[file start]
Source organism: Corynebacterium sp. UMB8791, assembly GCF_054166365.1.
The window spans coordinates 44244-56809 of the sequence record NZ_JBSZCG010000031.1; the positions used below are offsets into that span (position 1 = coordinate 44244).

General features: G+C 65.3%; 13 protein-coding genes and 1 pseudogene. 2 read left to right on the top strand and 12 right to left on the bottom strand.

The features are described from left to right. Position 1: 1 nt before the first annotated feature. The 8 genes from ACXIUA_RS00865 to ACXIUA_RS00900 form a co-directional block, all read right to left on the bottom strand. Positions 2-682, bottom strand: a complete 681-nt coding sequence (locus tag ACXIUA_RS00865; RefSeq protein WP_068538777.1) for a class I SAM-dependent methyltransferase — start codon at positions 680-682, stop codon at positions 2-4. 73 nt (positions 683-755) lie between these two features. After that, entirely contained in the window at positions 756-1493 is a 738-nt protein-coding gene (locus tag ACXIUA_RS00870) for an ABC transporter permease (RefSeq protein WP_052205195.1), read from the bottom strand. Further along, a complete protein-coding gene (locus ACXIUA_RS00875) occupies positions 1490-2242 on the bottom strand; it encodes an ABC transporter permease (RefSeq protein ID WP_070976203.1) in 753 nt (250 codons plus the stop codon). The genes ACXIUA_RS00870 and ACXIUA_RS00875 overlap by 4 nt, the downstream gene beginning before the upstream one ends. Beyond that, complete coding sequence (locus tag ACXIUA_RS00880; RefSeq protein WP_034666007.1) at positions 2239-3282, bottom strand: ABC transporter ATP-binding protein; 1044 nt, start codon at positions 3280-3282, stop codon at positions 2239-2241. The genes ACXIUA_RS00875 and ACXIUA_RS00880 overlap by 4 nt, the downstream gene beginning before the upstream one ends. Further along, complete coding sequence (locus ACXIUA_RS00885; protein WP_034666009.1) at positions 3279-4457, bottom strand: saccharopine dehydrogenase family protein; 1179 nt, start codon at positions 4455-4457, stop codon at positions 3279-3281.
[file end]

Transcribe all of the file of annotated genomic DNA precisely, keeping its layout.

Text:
Source organism: Corynebacterium sp. UMB8791, assembly GCF_054166365.1.
The window spans coordinates 44244-56809 of the sequence record NZ_JBSZCG010000031.1; the positions used below are offsets into that span (position 1 = coordinate 44244).

General features: G+C 65.3%; 13 protein-coding genes and 1 pseudogene. 2 read left to right on the top strand and 12 right to left on the bottom strand.

The features are described from left to right. Position 1: 1 nt before the first annotated feature. The 8 genes from ACXIUA_RS00865 to ACXIUA_RS00900 form a co-directional block, all read right to left on the bottom strand. Positions 2-682, bottom strand: a complete 681-nt coding sequence (locus tag ACXIUA_RS00865; RefSeq protein WP_068538777.1) for a class I SAM-dependent methyltransferase — start codon at positions 680-682, stop codon at positions 2-4. 73 nt (positions 683-755) lie between these two features. After that, entirely contained in the window at positions 756-1493 is a 738-nt protein-coding gene (locus tag ACXIUA_RS00870) for an ABC transporter permease (RefSeq protein WP_052205195.1), read from the bottom strand. Further along, a complete protein-coding gene (locus ACXIUA_RS00875) occupies positions 1490-2242 on the bottom strand; it encodes an ABC transporter permease (RefSeq protein ID WP_070976203.1) in 753 nt (250 codons plus the stop codon). The genes ACXIUA_RS00870 and ACXIUA_RS00875 overlap by 4 nt, the downstream gene beginning before the upstream one ends. Beyond that, complete coding sequence (locus tag ACXIUA_RS00880; RefSeq protein WP_034666007.1) at positions 2239-3282, bottom strand: ABC transporter ATP-binding protein; 1044 nt, start codon at positions 3280-3282, stop codon at positions 2239-2241. The genes ACXIUA_RS00875 and ACXIUA_RS00880 overlap by 4 nt, the downstream gene beginning before the upstream one ends. Further along, complete coding sequence (locus ACXIUA_RS00885; protein WP_034666009.1) at positions 3279-4457, bottom strand: saccharopine dehydrogenase family protein; 1179 nt, start codon at positions 4455-4457, stop codon at positions 3279-3281.